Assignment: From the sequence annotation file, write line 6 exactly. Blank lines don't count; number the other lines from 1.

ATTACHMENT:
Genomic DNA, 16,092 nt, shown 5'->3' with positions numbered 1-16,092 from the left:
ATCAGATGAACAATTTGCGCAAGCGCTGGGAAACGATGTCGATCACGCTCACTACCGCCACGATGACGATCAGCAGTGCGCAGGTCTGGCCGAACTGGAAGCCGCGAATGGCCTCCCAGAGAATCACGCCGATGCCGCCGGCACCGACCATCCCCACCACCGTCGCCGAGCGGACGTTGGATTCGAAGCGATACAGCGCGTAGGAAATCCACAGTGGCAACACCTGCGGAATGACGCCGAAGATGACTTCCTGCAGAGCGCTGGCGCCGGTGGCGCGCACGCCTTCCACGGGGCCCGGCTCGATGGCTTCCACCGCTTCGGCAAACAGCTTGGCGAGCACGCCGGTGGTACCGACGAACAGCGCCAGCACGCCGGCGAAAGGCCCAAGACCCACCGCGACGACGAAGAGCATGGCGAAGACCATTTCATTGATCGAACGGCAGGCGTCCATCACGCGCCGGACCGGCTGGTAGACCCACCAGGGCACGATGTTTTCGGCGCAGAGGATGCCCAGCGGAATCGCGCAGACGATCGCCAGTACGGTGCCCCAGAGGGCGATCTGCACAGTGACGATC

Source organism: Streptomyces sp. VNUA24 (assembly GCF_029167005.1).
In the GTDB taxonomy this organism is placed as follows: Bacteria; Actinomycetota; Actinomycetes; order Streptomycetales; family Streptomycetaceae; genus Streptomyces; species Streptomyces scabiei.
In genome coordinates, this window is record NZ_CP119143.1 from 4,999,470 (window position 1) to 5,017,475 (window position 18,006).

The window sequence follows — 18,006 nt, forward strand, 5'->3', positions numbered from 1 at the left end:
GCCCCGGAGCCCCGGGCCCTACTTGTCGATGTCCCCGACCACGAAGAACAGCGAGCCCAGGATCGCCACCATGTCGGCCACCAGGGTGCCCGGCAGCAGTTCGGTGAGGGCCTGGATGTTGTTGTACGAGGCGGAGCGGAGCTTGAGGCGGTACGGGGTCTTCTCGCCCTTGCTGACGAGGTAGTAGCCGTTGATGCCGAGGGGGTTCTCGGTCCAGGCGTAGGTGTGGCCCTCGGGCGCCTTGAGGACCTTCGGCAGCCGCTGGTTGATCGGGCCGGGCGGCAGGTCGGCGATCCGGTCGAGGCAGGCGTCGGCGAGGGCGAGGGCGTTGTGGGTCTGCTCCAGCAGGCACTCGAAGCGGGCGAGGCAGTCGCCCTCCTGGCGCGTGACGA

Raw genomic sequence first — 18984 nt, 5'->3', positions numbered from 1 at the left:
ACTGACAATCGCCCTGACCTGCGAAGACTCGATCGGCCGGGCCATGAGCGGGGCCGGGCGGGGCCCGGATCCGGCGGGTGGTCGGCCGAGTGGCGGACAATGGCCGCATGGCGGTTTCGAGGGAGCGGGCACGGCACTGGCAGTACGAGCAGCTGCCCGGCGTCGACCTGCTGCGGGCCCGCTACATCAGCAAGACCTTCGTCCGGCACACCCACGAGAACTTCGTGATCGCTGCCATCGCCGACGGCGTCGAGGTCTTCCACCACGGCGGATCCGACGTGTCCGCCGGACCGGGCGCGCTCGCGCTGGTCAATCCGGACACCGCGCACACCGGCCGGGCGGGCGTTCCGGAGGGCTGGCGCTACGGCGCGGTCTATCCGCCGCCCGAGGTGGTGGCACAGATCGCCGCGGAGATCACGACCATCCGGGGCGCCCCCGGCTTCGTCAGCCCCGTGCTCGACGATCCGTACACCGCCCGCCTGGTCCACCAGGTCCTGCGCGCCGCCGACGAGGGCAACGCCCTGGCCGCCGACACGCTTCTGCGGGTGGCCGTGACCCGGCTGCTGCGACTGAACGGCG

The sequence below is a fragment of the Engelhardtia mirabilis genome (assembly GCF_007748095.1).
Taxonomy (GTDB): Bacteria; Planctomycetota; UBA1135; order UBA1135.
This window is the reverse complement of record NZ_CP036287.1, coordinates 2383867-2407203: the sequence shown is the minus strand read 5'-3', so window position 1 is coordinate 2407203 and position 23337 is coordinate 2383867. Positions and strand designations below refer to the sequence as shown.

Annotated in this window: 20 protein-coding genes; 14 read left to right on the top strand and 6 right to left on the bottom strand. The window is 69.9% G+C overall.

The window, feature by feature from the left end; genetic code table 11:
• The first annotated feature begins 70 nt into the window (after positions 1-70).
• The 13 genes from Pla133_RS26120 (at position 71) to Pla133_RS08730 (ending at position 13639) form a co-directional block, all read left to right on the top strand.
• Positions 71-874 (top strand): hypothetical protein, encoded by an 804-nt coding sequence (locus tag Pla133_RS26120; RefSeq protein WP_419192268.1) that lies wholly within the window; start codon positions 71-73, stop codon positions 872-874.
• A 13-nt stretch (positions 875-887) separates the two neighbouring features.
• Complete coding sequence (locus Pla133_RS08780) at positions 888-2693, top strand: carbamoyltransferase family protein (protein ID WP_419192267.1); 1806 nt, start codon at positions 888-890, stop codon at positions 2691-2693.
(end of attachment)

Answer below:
The window sequence follows — 18,006 nt, forward strand, 5'->3', positions numbered from 1 at the left end: